I have (so far) a 50% overwintering loss (as compared to last year’s 70% loss.) I’m delighted, and want to kiss them all. However, they’ve already reminded me that they are stinging insects. And turns out that I still swell up when stung, doggone it.
Because last year’s loss of 70% still stings, I’m delighted with 50%, especially because the colonies seem to be strong. And starving.
If you have surviving bees, congrats. Please consider providing feed for them, because there’s not much out there for them yet. I have a handful of crocuses up in the yard. They’ll be really well-pollinated crocuses as the bees are lined up at them. They’re also lined up at my neighbor’s bird, er, bee feeder. Must be something in that feed that’s very appealing, and thanks neighbor!
Here’s what I’m doing about feeding our bees this time of year …
Last fall we Mountain Camped all our hives. About half our survivors are well into eating that sugar “ceiling, so we’re keeping an eye on it to ensure they don’t run out.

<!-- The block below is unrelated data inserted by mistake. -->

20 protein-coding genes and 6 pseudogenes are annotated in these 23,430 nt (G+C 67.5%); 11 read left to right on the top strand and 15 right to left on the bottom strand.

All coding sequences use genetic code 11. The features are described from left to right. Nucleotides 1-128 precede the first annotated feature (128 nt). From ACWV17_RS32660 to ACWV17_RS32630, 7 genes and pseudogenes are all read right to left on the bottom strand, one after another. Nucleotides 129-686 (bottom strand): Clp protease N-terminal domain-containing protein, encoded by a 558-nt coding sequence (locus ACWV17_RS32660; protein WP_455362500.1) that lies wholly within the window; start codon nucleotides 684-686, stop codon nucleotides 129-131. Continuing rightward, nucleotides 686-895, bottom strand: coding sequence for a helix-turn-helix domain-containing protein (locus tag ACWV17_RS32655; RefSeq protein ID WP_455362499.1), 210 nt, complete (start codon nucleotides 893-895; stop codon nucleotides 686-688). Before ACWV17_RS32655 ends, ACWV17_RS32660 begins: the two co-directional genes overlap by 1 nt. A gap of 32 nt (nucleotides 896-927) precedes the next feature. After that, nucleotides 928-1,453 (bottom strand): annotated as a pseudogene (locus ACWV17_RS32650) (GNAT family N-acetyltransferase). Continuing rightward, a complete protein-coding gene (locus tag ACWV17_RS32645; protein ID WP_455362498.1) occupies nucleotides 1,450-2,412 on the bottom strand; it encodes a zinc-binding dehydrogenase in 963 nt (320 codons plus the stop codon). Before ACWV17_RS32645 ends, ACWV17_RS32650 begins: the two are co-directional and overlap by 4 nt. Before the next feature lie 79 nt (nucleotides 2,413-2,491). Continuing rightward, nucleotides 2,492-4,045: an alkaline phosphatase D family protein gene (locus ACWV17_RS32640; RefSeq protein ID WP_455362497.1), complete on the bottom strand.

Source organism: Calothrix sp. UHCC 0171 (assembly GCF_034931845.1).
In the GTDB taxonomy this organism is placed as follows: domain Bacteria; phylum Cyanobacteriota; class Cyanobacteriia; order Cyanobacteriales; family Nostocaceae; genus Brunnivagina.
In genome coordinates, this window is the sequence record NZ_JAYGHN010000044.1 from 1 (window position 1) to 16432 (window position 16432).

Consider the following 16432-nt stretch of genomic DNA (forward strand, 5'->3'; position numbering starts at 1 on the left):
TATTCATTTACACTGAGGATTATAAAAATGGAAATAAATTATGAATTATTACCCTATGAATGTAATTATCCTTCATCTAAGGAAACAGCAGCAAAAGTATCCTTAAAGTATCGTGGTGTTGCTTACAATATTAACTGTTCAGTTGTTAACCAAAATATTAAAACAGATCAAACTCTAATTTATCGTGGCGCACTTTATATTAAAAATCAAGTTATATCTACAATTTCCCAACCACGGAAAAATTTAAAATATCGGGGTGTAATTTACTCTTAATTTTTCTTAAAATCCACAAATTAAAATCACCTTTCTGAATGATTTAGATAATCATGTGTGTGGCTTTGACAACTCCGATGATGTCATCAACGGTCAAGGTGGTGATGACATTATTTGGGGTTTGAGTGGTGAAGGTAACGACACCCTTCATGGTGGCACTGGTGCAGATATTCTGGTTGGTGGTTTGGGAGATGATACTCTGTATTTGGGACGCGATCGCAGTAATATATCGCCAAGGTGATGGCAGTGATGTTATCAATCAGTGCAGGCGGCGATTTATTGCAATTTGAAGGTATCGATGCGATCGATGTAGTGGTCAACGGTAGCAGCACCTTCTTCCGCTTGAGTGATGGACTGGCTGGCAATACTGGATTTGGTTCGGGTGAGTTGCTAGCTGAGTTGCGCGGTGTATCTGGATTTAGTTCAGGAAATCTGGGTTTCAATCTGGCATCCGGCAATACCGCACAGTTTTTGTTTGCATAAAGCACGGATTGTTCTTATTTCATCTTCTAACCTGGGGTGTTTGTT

Honey from our dead-outs that we’ve deemed acceptable we’re putting in a hive body atop any colonies that have worked their way to the top. Bees are “chimney eaters”, meaning they tend to eat up, and usually–above where their cluster is. This time of year, the queen is laying so there’s probably a respectably sized brood nest. The heat generated there rises and softens the honey above it, so positioning the honey above the brood nest is important.
We also have a protein patty in each hive. I’m ambivalent about using these, but I had them, so I put them in. It seems like in one of our hives it has caused massive diarrhea, or perhaps that was coincidental. In another – they devoured it with no apparent side effects. In most hives though, they’re ignoring it. So … ? Some people swear by them; I don’t – yet.
On nice days, we’re also open feeding honey from our dead-outs by scratching open the honeycomb, and positioning it about 50’ or more from any hives to discourage raiding.
We put spring syrup in all our front hive feeders just in case. While I think bees prefer fresh pollen and nectar, there isn’t much of that available. Also, on a brisk day, they’re not flying, so they’ve got food right in their doorway if they’re interested.
And I’ve thanked my neighbor, for putting out a bird, er, bee feeder.
More of what I’m doing in my apiary this time of year may be found at my blog “Honey, Bear in Mind” at www.hubbardhive.com.